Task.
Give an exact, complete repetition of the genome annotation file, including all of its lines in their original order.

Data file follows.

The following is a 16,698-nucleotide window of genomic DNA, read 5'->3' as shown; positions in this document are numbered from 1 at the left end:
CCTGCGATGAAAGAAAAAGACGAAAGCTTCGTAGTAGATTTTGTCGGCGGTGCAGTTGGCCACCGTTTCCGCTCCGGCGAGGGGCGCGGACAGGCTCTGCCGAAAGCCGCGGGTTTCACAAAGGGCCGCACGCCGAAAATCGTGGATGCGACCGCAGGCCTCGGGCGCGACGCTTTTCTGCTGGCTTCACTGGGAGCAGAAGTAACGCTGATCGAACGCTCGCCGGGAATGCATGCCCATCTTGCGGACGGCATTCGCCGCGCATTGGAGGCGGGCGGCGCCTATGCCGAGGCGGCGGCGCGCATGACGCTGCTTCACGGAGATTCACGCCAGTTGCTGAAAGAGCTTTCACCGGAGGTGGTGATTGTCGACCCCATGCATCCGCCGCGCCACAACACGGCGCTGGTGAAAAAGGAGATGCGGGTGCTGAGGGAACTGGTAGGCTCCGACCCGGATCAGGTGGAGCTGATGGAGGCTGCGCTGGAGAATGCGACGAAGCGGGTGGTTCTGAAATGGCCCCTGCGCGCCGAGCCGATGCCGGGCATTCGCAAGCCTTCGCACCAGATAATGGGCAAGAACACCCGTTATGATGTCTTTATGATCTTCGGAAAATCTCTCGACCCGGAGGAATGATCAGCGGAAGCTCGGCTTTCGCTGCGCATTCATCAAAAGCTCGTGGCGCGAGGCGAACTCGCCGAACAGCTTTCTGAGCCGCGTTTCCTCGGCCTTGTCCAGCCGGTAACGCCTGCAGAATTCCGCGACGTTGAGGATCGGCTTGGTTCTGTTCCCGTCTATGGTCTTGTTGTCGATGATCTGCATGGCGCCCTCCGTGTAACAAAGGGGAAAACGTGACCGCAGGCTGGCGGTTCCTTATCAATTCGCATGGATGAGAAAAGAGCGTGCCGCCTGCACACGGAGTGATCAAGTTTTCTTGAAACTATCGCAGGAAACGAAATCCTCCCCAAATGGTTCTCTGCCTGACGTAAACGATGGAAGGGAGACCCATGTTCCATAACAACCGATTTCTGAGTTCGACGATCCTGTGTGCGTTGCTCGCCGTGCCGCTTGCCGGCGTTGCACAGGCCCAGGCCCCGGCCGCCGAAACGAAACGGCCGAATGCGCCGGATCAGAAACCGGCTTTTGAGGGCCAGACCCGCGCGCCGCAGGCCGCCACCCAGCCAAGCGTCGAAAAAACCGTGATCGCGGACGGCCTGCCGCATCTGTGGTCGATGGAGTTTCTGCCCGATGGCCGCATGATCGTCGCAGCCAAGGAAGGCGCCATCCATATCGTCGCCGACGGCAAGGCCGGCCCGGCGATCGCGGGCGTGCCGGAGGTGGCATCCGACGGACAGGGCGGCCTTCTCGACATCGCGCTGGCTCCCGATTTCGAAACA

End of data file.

The following is a 16,698-nucleotide window of genomic DNA, read 5'->3' as shown; positions in this document are numbered from 1 at the left end:
CCTGCGATGAAAGAAAAAGACGAAAGCTTCGTAGTAGATTTTGTCGGCGGTGCAGTTGGCCACCGTTTCCGCTCCGGCGAGGGGCGCGGACAGGCTCTGCCGAAAGCCGCGGGTTTCACAAAGGGCCGCACGCCGAAAATCGTGGATGCGACCGCAGGCCTCGGGCGCGACGCTTTTCTGCTGGCTTCACTGGGAGCAGAAGTAACGCTGATCGAACGCTCGCCGGGAATGCATGCCCATCTTGCGGACGGCATTCGCCGCGCATTGGAGGCGGGCGGCGCCTATGCCGAGGCGGCGGCGCGCATGACGCTGCTTCACGGAGATTCACGCCAGTTGCTGAAAGAGCTTTCACCGGAGGTGGTGATTGTCGACCCCATGCATCCGCCGCGCCACAACACGGCGCTGGTGAAAAAGGAGATGCGGGTGCTGAGGGAACTGGTAGGCTCCGACCCGGATCAGGTGGAGCTGATGGAGGCTGCGCTGGAGAATGCGACGAAGCGGGTGGTTCTGAAATGGCCCCTGCGCGCCGAGCCGATGCCGGGCATTCGCAAGCCTTCGCACCAGATAATGGGCAAGAACACCCGTTATGATGTCTTTATGATCTTCGGAAAATCTCTCGACCCGGAGGAATGATCAGCGGAAGCTCGGCTTTCGCTGCGCATTCATCAAAAGCTCGTGGCGCGAGGCGAACTCGCCGAACAGCTTTCTGAGCCGCGTTTCCTCGGCCTTGTCCAGCCGGTAACGCCTGCAGAATTCCGCGACGTTGAGGATCGGCTTGGTTCTGTTCCCGTCTATGGTCTTGTTGTCGATGATCTGCATGGCGCCCTCCGTGTAACAAAGGGGAAAACGTGACCGCAGGCTGGCGGTTCCTTATCAATTCGCATGGATGAGAAAAGAGCGTGCCGCCTGCACACGGAGTGATCAAGTTTTCTTGAAACTATCGCAGGAAACGAAATCCTCCCCAAATGGTTCTCTGCCTGACGTAAACGATGGAAGGGAGACCCATGTTCCATAACAACCGATTTCTGAGTTCGACGATCCTGTGTGCGTTGCTCGCCGTGCCGCTTGCCGGCGTTGCACAGGCCCAGGCCCCGGCCGCCGAAACGAAACGGCCGAATGCGCCGGATCAGAAACCGGCTTTTGAGGGCCAGACCCGCGCGCCGCAGGCCGCCACCCAGCCAAGCGTCGAAAAAACCGTGATCGCGGACGGCCTGCCGCATCTGTGGTCGATGGAGTTTCTGCCCGATGGCCGCATGATCGTCGCAGCCAAGGAAGGCGCCATCCATATCGTCGCCGACGGCAAGGCCGGCCCGGCGATCGCGGGCGTGCCGGAGGTGGCATCCGACGGACAGGGCGGCCTTCTCGACATCGCGCTGGCTCCCGATTTCGAAACA